This time, when Tom pressed the button there was such a tremendous concussion that several, who were not prepared for it, were knocked back against their neighbors or sent toppling off their chairs or benches. And as for the report, it was so deafening that for a long time after it many could not hear well.

But Tom, and those who knew the awful power of the big cannon, wore specially prepared eardrum protectors, that served to reduce the shock.

"What is it?" called Tom to the wireless operator, who was receiving the range distance from the marking ship.

"A little less than twenty-nine miles."

"We must do better than that," said Tom. "I'll use more powder, and try one of the newer shells. I'll elevate the gun a trifle, too."

Again came that terrific report, that trembling of the ground, that concussion, that blast of air as it rushed in to fill the vacuum caused, and then the vibrating echoes.

"I think you must have gone the limit this time, Tom!" yelled Ned, as he turned on the compressed air to blow the powder fumes and unconsumed bits of explosive from the gun tube.

"Possibly," admitted Tom. "Here comes the report." The wireless operator waved a slip of paper.

"Thirty-one miles!" he announced.

"Hurray!" cried Mr. Damon. "Bless my telescope! The longest shot on record!"

"I believe it is," admitted the chief of the ordnance department. "I congratulate you, Mr. Swift."

"I think I can do better than that," declared Tom, after looking at the various recording gauges, and noting the elevation of the gun. "I think I can get a little flatter trajectory, and that will give a greater distance. I'm going to try."

"Does that mean more powder, Tom?" asked Ned.

"Yes, and the heaviest shell we have--the one with the bursting charge. I'll fire that, and see what happens. Tell the zone-ship to be on the lookout," he said to the wireless operator, giving a brief statement of what he was about to attempt.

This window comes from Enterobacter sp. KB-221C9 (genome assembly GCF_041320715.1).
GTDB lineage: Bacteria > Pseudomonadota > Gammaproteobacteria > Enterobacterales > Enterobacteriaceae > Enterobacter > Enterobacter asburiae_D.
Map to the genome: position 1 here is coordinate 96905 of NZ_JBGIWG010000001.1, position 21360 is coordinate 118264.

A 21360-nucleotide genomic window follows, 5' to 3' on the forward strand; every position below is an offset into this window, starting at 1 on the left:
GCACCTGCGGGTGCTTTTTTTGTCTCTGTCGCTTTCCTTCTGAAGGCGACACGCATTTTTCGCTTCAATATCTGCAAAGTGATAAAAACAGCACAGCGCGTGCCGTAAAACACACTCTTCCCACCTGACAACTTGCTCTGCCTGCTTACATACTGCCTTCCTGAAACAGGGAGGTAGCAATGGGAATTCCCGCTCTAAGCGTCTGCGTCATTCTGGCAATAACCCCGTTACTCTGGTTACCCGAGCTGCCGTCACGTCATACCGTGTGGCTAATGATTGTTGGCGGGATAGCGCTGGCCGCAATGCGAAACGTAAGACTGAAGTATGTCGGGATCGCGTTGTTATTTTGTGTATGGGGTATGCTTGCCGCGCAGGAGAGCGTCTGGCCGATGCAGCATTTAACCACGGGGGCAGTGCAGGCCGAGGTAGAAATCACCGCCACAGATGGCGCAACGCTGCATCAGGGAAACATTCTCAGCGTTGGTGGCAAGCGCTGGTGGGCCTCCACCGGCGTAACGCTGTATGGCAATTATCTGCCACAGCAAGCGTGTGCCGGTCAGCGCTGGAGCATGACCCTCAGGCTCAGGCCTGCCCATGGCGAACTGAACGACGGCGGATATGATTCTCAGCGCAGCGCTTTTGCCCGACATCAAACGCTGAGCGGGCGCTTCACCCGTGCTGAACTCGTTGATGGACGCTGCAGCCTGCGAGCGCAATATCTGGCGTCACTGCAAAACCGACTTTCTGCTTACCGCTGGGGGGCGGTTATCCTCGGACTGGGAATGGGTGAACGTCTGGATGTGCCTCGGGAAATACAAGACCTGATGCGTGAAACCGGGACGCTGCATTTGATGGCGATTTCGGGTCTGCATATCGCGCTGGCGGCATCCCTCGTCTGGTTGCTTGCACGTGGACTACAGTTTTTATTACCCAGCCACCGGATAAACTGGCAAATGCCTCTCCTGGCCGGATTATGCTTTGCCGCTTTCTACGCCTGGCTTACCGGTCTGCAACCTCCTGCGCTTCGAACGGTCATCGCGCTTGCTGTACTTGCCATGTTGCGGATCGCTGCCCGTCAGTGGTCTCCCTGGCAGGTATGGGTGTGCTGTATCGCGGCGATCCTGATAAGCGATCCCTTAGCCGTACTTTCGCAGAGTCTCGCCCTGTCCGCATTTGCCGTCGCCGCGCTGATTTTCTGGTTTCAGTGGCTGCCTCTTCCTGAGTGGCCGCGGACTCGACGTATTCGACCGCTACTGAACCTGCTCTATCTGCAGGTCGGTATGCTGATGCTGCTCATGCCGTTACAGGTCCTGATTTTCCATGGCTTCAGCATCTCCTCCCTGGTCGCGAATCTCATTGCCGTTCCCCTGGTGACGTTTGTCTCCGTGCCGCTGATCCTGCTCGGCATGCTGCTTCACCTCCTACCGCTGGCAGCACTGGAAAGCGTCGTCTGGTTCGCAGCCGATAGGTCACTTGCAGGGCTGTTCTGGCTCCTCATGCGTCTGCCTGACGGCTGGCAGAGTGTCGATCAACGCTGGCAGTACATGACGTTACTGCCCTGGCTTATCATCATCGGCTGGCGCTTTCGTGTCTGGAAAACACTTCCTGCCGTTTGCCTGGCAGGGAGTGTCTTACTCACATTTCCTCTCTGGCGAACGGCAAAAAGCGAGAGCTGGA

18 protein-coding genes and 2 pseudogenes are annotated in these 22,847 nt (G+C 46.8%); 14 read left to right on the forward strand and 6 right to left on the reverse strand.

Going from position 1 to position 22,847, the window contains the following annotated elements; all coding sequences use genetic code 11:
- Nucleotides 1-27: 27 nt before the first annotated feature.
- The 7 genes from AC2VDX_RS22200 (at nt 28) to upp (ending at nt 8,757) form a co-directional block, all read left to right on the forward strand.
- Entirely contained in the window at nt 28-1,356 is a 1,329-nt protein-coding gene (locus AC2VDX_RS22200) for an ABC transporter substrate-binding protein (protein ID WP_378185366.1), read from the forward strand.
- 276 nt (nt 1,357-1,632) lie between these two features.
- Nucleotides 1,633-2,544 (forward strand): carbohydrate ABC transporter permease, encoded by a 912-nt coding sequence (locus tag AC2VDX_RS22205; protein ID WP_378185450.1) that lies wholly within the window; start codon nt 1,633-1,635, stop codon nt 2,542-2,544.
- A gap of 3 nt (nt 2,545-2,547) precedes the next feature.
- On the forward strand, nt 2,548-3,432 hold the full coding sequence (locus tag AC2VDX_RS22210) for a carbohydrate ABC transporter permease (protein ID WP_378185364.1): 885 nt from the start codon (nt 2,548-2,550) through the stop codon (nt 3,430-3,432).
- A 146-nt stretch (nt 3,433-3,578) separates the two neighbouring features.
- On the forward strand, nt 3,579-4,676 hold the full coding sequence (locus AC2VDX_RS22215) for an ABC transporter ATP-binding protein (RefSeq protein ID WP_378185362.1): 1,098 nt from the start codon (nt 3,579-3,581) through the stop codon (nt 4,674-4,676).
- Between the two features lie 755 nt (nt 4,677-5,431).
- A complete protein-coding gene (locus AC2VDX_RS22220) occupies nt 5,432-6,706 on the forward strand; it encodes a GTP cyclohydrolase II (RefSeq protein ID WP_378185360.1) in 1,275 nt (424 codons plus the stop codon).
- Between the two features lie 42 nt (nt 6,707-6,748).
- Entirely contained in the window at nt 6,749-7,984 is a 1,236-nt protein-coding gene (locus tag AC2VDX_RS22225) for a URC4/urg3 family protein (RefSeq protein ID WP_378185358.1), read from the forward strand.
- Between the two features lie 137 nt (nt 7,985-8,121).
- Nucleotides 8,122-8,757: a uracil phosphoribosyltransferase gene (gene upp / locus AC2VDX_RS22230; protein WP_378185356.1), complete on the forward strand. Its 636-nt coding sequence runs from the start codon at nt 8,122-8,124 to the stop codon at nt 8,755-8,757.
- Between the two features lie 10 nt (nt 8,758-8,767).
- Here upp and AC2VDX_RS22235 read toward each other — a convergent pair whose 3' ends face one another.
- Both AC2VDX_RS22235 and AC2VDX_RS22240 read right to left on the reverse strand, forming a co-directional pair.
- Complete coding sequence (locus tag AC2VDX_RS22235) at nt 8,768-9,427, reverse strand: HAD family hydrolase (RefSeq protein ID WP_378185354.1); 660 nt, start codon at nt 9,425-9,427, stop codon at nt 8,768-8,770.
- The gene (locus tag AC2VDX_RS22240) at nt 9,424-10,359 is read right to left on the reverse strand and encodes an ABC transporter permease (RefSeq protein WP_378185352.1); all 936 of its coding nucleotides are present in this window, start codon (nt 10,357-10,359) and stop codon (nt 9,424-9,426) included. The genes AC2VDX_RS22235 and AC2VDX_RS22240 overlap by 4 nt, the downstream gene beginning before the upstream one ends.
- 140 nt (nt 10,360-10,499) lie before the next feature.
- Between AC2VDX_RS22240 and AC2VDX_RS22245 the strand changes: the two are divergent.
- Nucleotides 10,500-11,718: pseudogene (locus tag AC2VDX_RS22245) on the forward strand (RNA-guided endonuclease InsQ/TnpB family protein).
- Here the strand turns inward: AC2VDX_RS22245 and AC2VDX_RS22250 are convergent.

"Isn't it a risk, Tom?" his chum asked.

"Well, not so much. I'm sure my cannon will stand it. Come on now, help me depress the muzzle just a trifle," and by means of the electric current the big gun was raised at the breech a few inches.

As is well known, cannon shots do not go in straight lines. They leave the muzzle, curve upward and come down on another curve. It is this curve described by the projectile that is called the trajectory. The upward curve, as you all know, is caused by the force of the powder, and the downward by the force of gravitation acting on the shot as soon as it reaches its zenith. Were it not for this force the projectiles could be fired in straight lines. But, as it is, the cannon has to be elevated to send the shot up a bit, or it would fall short of its mark.

Consequently, the flatter the trajectory the farther it will go. Tom's object, then, was to flatten the trajectory, by lowering the muzzle of the gun, in order to attain greater distance.

"If this doesn't do the trick, we'll try it with the muzzle a bit lower, and with a trifle more powder," he said to Ned, as he was about to fire.

The young inventor was not a little nervous as he prepared to press the button this time. It was a heavier charge than any used that day, though the same quantity had been fired on other occasions with safety. But he was not going to hesitate.